Treasury simplifies ACA reporting rules
Posted On: 3-21-2014 | Posted By: WK Staff
Recently issued final regulations on the employer and insurer reporting requirements under the Affordable Care Act (ACA) clarify and streamline the process for reporting information to the Internal Revenue Service and to covered individuals about the health plan coverage being offered (or not offered) to employees. These reporting requirements are intended to help the IRS enforce the individual and employer shared responsibility requirements under the ACA and to administer premium tax subsidies for exchange coverage.
The reporting requirements originally were intended to take effect on January 1, 2014, but employers received relief this past year when IRS Notice 2013-45 delayed the effective date and enforcement until January 1, 2015. Although the final regulations issued under Code Section 4980H provide transition relief until 2016 for employers with at least 50 but fewer than 100 employees, these final reporting requirement regulations provide that employers eligible for such relief must still file the information returns for 2015. The information returns must be filed with the IRS by February 28 (or March 31, if filed electronically) of the year following the calendar year coverage was offered. The first reporting returns will be due in 2016 for coverage provided in 2015. Reporting for the 2014 calendar year is voluntary.
More importantly, the final regulations permit an employer to satisfy its reporting obligations using a combined single form. The Treasury Department issued a new, consolidated Form 1095-C, and transmittal form, Form 1094-C, that streamlines the reporting requirements.
The top half of the form will require information needed for Section 6056 of the law such as:
- contact information for your company and the number of full-time employees; and
- an explanation of the coverage offered to each full-time employee, by month, including the lowest employee cost of self-only coverage.
The bottom half of the form will require information needed for Section 6055, such as:
- contact information for the insurer; and
- which individuals are were covered the months they had coverage.
If you are not a self-insured plan employer, you fill out only the top part and the insurer will send in a copy of the same form with the bottom half filled in.
If you make a qualifying offer of coverage to full-time employees, you report specific information. A qualifying offer is one that makes available a minimum value coverage that provides employee-only coverage at a cost of no more than $1,100 for an employee in 2015, combined with an offer of coverage for the employee’s family. A summary of required information is listed below.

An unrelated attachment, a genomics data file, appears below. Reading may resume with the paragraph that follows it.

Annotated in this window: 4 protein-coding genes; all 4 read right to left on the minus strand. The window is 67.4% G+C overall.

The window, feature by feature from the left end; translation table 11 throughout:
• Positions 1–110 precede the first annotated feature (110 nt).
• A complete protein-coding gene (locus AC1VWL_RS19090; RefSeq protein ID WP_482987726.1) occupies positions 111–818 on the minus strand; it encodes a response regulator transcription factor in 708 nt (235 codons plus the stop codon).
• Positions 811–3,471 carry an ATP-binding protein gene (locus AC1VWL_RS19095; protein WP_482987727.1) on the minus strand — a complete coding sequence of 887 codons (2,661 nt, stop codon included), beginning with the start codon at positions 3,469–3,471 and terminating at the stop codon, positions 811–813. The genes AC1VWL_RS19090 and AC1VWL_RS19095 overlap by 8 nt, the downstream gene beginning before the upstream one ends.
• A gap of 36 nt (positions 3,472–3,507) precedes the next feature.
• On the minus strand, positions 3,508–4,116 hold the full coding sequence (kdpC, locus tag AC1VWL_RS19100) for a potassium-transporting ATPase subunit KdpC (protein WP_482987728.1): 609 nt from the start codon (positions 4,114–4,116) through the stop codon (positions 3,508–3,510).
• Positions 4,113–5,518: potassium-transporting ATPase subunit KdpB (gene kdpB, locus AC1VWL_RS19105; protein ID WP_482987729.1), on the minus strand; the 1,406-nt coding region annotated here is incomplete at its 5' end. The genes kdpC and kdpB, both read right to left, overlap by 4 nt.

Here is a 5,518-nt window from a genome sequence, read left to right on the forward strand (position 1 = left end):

- If the offer is for a full year of coverage (which it typically would be), you report the names, addresses and taxpayer I.D. numbers of employees who received the offer. You will also need to give employees a document spelling out your offer.
- If you offer coverage for less than 12 months, you can check on a form the months for which the offer was made.
- If you make your offer to at least 95 percent of your full-time employees and their families, you can use a simpler form that covers your entire workforce, including those that do not receive an offer of coverage.
- If you aren’t sure at the time the form is due whether an employee is full-time (e.g. full-time status hasn’t yet been decided), you can just list known full-timers and others who may be or become full-time. To have that flexibility, however, you will need to have made an offer of affordable coverage to at least 98 percent of the people identified on your list.
Some Information No Longer Required
The new regulations omit information that isn’t necessary to understand coverage that is provided and being offered, including, but not limited to:
- the length of any eligibility waiting period;
- your share of the total health benefit cost; and
- the amount of advance payments of the premium tax credit and cost-sharing reductions.
While these changes can result in some cost savings, they won’t likely cause you to begin offering coverage if you were not already doing so, or to offer coverage earlier than you would otherwise be required to avoid the “employer responsibility” payment. For employers with fewer than 50 full-time employees, you are exempt from the ACA employer shared responsibility provisions and therefore you are also exempt from the employer reporting requirements.
For additional information, consult with your WK employee benefits advisor at (573) 442-6171 or (573) 635-6196.
Click here for a printer-friendly pdf of Simplified ACA reporting rules.
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